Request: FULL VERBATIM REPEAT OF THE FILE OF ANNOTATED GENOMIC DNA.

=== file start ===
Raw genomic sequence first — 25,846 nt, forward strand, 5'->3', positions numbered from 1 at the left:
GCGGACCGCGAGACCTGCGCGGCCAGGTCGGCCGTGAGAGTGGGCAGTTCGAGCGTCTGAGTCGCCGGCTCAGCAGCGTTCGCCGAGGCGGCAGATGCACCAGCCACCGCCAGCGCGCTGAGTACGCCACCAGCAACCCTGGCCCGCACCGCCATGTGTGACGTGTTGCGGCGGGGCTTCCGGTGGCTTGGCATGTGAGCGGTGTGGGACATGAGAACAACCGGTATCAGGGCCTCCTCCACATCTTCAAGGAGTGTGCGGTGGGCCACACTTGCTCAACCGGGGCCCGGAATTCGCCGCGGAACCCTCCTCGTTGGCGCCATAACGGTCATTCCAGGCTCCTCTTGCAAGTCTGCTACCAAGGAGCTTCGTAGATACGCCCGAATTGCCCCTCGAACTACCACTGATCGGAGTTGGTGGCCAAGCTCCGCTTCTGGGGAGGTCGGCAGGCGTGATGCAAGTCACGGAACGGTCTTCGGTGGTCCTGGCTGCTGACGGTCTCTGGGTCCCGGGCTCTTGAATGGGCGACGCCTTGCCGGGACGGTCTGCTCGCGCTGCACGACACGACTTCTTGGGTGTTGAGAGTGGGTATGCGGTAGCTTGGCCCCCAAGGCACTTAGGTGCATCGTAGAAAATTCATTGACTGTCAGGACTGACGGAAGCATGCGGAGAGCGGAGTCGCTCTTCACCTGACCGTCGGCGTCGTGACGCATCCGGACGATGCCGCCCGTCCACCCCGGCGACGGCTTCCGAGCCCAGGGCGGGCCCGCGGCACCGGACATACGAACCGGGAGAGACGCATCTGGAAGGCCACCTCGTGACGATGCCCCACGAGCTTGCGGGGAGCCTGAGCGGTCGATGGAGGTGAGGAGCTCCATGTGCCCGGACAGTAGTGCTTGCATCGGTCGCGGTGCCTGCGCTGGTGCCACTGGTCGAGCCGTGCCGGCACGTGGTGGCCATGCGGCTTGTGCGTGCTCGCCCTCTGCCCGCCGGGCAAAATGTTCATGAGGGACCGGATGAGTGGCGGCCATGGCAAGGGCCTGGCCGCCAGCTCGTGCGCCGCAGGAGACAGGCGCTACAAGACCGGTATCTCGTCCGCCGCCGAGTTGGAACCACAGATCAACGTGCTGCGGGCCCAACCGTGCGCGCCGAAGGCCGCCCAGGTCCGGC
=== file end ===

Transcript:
Raw genomic sequence first — 25,846 nt, forward strand, 5'->3', positions numbered from 1 at the left:
GCGGACCGCGAGACCTGCGCGGCCAGGTCGGCCGTGAGAGTGGGCAGTTCGAGCGTCTGAGTCGCCGGCTCAGCAGCGTTCGCCGAGGCGGCAGATGCACCAGCCACCGCCAGCGCGCTGAGTACGCCACCAGCAACCCTGGCCCGCACCGCCATGTGTGACGTGTTGCGGCGGGGCTTCCGGTGGCTTGGCATGTGAGCGGTGTGGGACATGAGAACAACCGGTATCAGGGCCTCCTCCACATCTTCAAGGAGTGTGCGGTGGGCCACACTTGCTCAACCGGGGCCCGGAATTCGCCGCGGAACCCTCCTCGTTGGCGCCATAACGGTCATTCCAGGCTCCTCTTGCAAGTCTGCTACCAAGGAGCTTCGTAGATACGCCCGAATTGCCCCTCGAACTACCACTGATCGGAGTTGGTGGCCAAGCTCCGCTTCTGGGGAGGTCGGCAGGCGTGATGCAAGTCACGGAACGGTCTTCGGTGGTCCTGGCTGCTGACGGTCTCTGGGTCCCGGGCTCTTGAATGGGCGACGCCTTGCCGGGACGGTCTGCTCGCGCTGCACGACACGACTTCTTGGGTGTTGAGAGTGGGTATGCGGTAGCTTGGCCCCCAAGGCACTTAGGTGCATCGTAGAAAATTCATTGACTGTCAGGACTGACGGAAGCATGCGGAGAGCGGAGTCGCTCTTCACCTGACCGTCGGCGTCGTGACGCATCCGGACGATGCCGCCCGTCCACCCCGGCGACGGCTTCCGAGCCCAGGGCGGGCCCGCGGCACCGGACATACGAACCGGGAGAGACGCATCTGGAAGGCCACCTCGTGACGATGCCCCACGAGCTTGCGGGGAGCCTGAGCGGTCGATGGAGGTGAGGAGCTCCATGTGCCCGGACAGTAGTGCTTGCATCGGTCGCGGTGCCTGCGCTGGTGCCACTGGTCGAGCCGTGCCGGCACGTGGTGGCCATGCGGCTTGTGCGTGCTCGCCCTCTGCCCGCCGGGCAAAATGTTCATGAGGGACCGGATGAGTGGCGGCCATGGCAAGGGCCTGGCCGCCAGCTCGTGCGCCGCAGGAGACAGGCGCTACAAGACCGGTATCTCGTCCGCCGCCGAGTTGGAACCACAGATCAACGTGCTGCGGGCCCAACCGTGCGCGCCGAAGGCCGCCCAGGTCCGGC